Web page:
Louisiana voters asked to support anti-abortion provision
A 79-20 House vote and 33-5 Senate vote Wednesday gave final passage to the legislation , after the Democratic sponsor, Monroe Rep. Katrina Jackson, changed the ballot date.
Five other conservative states have enacted similar constitutional provisions, seeking to chip away at abortion rights for women.
Passage comes after Louisiana lawmakers also agreed to ban abortion as early as six weeks of pregnancy. Democratic Gov. John Bel Edwards signed that ban into law last week, making Louisiana the fifth state to enact the prohibition. Louisiana's law only takes effect, however, if Mississippi's ban is upheld by a federal appeals court.
Lawmakers on Wednesday also sent the governor another measure requiring abortions that are done via medication to be performed only at Louisiana's three licensed abortion clinics, not in a gynecologist's office. The House agreed 84-1 for the final version, and the Senate voted 32-5.
Supporters called the measures important "pro-life bills." In the Senate, they drew angry rebuke from two New Orleans Democratic senators, Karen Carter Peterson and J.P. Morrell.
"You're disrespecting women and you really don't care," said Peterson, chair of the Louisiana Democratic Party.
The House spent little time debating the measures Wednesday, with most of the focus on the date on which ballot voters will be asked to rewrite the constitution.
Jackson said she sought to push back the date for consideration until next year because more voters turn out for presidential elections.
Republicans wanted the proposal on the same October ballot as the governor's race, when it could energize conservative voters and stretch debates about abortion into the fall at the same time Edwards is seeking re-election to a second term. Edwards has drawn criticism in his own party from abortion rights supporters angered about his support of anti-abortion bills.
"Why wouldn't you want this to be put in place as soon as possible?" asked Rep. Blake Miguez, an Erath Republican.
"Because I'm always concerned about voter turnout," Jackson replied.
Miguez told her: "I would just like it to happen sooner rather than later."
But with Jackson the sponsor of the bill, she was in control of its fate.
Lawmakers in conservative states around the nation are striking at the U.S. Supreme Court's Roe v. Wade decision that legalized abortion. They are pushing new abortion restrictions, hoping a case that reaches the high court could be successful with two new conservative justices.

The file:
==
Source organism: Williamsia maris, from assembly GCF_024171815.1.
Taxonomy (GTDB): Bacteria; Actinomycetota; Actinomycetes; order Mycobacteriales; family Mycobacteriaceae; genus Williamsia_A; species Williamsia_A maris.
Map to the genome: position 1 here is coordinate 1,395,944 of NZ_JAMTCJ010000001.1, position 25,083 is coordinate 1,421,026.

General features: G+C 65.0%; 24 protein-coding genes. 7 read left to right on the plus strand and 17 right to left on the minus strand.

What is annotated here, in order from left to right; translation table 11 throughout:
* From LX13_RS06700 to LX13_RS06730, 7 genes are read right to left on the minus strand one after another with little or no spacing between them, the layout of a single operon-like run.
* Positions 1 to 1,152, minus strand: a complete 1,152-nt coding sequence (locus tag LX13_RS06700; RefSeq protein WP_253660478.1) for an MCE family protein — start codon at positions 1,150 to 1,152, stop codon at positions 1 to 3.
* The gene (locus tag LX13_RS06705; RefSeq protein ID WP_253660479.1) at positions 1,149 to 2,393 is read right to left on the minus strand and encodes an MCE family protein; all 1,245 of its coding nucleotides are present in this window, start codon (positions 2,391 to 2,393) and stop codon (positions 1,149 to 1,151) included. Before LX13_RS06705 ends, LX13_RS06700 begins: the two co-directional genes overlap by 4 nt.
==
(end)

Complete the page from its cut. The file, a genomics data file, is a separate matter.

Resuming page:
The effort to declare that Louisiana's constitution doesn't protect abortion rights would come into play if Roe v. Wade is overturned. Abortion foes want to ensure that if states can determine the legality of the procedure, a federal court couldn't rule the Louisiana Constitution confers rights that keep lawmakers from limiting or banning abortion. Legislators passed a law years ago prohibiting abortion if Louisiana if Roe v. Wade is overturned.
"This is strictly a bill to say that Louisiana is a pro-life state," said Sen. Beth Mizell, a Franklinton Republican.
The new language in Louisiana's constitution would read: "To protect human life, nothing in this constitution shall be construed to secure or protect a right to abortion or require the funding of abortion."
Abortion rights supporters say the constitutional change would lay the groundwork for outlawing abortions entirely in Louisiana.
Peterson objected to removal of language declaring lawmakers reserve the right to regulate and pass laws about abortion, including exceptions for pregnancies resulting from rape or incest.
"Why wouldn't we protect the victims that are traumatized?" Peterson asked.
Sen. Ryan Gatti, a Bossier City Republican, said the constitutional provision wouldn't "hinder us from coming back at any time" and writing such exceptions into state law.